- The Washington Times - Monday, July 15, 2002

Veteran sportscaster Bob Wolff, now sports director and anchor for Long Island's News 12 cable channel, recalled a significant interview with Ted Williams in August 1956, when Wolff was a play-by-play man for the original Washington Senators.
On the Red Sox's previous visit to Griffith Stadium, Williams had declined to be interviewed by his friend Wolff on the "Dugout Chatter" pregame show because, "I'm not in the mood." Ever resourceful, Wolff told Williams, "Let's make a deal. The next time you come to town, you'll go on the air with me if you're hitting .340 or you have 20 home runs.
"Deal," Teddy Ballgame said.
Boston's next trip to D.C. came right after the infamous incident when Williams appeared to spit at booing fans at Fenway Park. Ted was fined $5,000 by the Red Sox and refused all interviews until, that is, Wolff reminded him of their agreement.
"OK," Williams said. "When do you want to do it?"
Wolff gave the Thumper an out. "You know, Ted, if you come on, I'll have to ask you about the spitting, or I'll look foolish as a reporter, and if you feel you can't handle it "
Williams shrugged. "A deal's a deal."
So the interview was done, and Williams discussed the spitting incident honestly and apologetically at a time when no other media could get to him. No wonder Wolff, who did Senators games on radio and TV from 1946 to 1960, has a spot in the broadcasters' wing of the Baseball Hall of Fame in Cooperstown, N.Y.
Incidentally, the film of the interview was preserved and will be shown on the MSG cable network next Monday.

Guess who's missing?
News item: Boston Celtics greats Bob Cousy and Tommy Heinsohn and fellow NBA stars Patrick Ewing and Julius Erving head the first class of inductees into the New England Basketball Hall of Fame in North Kingstown, R.I.
Comment: Fine and dandy, but where's Red Auerbach? I guess winning nine NBA titles is no big deal now that Phil Jackson has equaled the Redhead's haul?

Raspberries I
A hoot or two to the usually reliable Sports Business Journal for identifying Washington's old baseball facility as "Griffith Park" rather than Griffith Stadium in a recent photo caption.
Fortunately, the newspaper did not have occasion to mention RFK Field, FedEx Stadium or Camden Park.
The photo showed nearly empty stands at Griffith for a 1954 weekday afternoon game against the Philadelphia Athletics that drew an intimate gathering of 460. Washington lawyer Phil Hochberg, a former PA announcer for the Washington Senators and Redskins, sent along a note identifying the Nats' batter as Mickey Vernon, baserunner as Pete Runnels and first-base coach as Clyde Milan.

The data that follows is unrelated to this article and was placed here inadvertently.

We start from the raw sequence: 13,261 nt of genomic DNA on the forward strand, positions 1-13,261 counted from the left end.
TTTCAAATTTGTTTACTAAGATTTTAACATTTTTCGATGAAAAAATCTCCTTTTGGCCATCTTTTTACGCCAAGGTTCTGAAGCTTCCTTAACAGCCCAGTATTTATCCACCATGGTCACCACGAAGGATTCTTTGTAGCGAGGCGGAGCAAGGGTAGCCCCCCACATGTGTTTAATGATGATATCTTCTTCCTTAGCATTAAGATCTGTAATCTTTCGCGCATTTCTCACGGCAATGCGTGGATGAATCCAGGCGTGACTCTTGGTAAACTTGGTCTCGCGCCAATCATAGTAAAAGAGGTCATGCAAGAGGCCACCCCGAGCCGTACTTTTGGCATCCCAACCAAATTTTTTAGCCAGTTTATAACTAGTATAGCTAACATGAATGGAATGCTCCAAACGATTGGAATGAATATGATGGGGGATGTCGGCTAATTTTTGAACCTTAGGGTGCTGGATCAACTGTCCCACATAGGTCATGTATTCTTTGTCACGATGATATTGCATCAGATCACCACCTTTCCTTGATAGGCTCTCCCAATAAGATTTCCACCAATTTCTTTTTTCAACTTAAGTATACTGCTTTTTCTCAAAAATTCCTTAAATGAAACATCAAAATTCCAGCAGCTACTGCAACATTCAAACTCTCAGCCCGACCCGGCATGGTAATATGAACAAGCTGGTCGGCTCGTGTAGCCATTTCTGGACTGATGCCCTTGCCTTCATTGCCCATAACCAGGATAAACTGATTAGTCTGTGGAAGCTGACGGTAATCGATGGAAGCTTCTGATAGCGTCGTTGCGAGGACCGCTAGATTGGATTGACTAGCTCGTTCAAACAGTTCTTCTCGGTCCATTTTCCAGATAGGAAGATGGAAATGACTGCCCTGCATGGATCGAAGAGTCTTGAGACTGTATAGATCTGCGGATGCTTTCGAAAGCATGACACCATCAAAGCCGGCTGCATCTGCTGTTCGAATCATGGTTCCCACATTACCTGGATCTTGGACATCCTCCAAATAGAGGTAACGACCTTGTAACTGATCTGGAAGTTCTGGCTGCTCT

Madden turns dull
Apparently, famed football analyst John Madden leads a rather dull life out of season. Madden told this unscintillating tale of what he called a "mishap" backstage at the ESPY Awards in Los Angeles.
"I'm coming out of the restroom," Madden said, "and the next guy [sic] in line was one of the most beautiful women in the world, Brooke Shields. She goes in and I thought, 'Sheesh, I didn't put the seat down.' Later I apologized and she didn't know for what."
All we can say is, somebody go find Pat Summerall, because Big John obviously is no solo act.

Raspberries II
The Brooklyn District Attorney's office recently exhibited sports memorabilia involved in a loan-sharking operation, the New York Post reported. Included was a right-hander's baseball glove supposedly belonging to Babe Ruth but as every knowledgeable student of baseball knows, the Bambino was left-handed all the way.
"We never said he played with it," said a spinning spokesman for DA Charles Hynes. "The [memorabilia] just said that he owned it and he signed it."
Yeah, right.
Actually, Ruth probably wouldn't want to be associated with Brooklyn in any way. His final season in uniform was as a largely (pun intended) figurehead coach with the Dodgers in 1938 an experience notable because he got into a fistfight with hotheaded shortstop Leo Durocher.

Honoring Johnny U.
Baltimore's Ravens Stadium will be enhanced sometime this fall by the dedication of a 14-foot high statue of Johnny Unitas, who stands shoulder to shoulder with Brooks Robinson and Cal Ripken as the most prominent pro athletes in Charm City's history.
There's only one thing wrong, of course: The statue should be gracing the home stadium of the Baltimore Colts, for whom Unitas threw footballs as well as any quarterback in history,
Contributors have tossed in more than $200,000 to complete the project honoring No.19. The statue, which will be cast in more than 200,000 pounds of bronze, was designed by sculptor Fred Kail of Lutherville, Md.

A lucky giveaway
Did you notice who gave away the bride last weekend in Atlanta when Jimmy Jackson of the Miami Heat wed a woman named Shawnee Sims?
Here are several helpful hints: He was a former heavyweight champion who served time for rape, once bit Evander Holyfield's ears in a bout and couldn't beat Lennox Lewis.
I don't know if Sims will be lucky in love, but there isn't much doubt that she was lucky to be given away hopefully, far away by Mike Tyson. As far as details are concerned, we don't want to know.

Eminently quotable
Los Angeles city councilwoman Janice Hahn, on the fact that 7-foot-1, 350-pound L.A. Lakers center Shaquille O'Neal has been designated a second-class reserve officer by the police department of the Port of Los Angeles: "He can now ride as a second man in a police car not that he can fit in it."

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